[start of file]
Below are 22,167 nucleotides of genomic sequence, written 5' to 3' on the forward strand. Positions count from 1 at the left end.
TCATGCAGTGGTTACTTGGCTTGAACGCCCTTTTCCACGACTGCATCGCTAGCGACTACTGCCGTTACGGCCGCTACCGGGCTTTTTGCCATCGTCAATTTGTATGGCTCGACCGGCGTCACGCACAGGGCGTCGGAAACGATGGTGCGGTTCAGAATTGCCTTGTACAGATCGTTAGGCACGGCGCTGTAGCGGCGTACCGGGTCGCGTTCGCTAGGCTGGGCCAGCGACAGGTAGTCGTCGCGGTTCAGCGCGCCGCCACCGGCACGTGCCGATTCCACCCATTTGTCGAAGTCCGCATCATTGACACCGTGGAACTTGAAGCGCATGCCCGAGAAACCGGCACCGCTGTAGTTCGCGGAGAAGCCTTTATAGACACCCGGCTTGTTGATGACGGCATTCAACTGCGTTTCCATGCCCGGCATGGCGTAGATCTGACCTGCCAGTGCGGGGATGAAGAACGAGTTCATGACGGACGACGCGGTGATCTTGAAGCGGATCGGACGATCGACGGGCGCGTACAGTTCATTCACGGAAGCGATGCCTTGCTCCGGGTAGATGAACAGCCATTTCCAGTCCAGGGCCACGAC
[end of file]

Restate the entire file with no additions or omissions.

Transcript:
Below are 22,167 nucleotides of genomic sequence, written 5' to 3' on the forward strand. Positions count from 1 at the left end.
TCATGCAGTGGTTACTTGGCTTGAACGCCCTTTTCCACGACTGCATCGCTAGCGACTACTGCCGTTACGGCCGCTACCGGGCTTTTTGCCATCGTCAATTTGTATGGCTCGACCGGCGTCACGCACAGGGCGTCGGAAACGATGGTGCGGTTCAGAATTGCCTTGTACAGATCGTTAGGCACGGCGCTGTAGCGGCGTACCGGGTCGCGTTCGCTAGGCTGGGCCAGCGACAGGTAGTCGTCGCGGTTCAGCGCGCCGCCACCGGCACGTGCCGATTCCACCCATTTGTCGAAGTCCGCATCATTGACACCGTGGAACTTGAAGCGCATGCCCGAGAAACCGGCACCGCTGTAGTTCGCGGAGAAGCCTTTATAGACACCCGGCTTGTTGATGACGGCATTCAACTGCGTTTCCATGCCCGGCATGGCGTAGATCTGACCTGCCAGTGCGGGGATGAAGAACGAGTTCATGACGGACGACGCGGTGATCTTGAAGCGGATCGGACGATCGACGGGCGCGTACAGTTCATTCACGGAAGCGATGCCTTGCTCCGGGTAGATGAACAGCCATTTCCAGTCCAGGGCCACGAC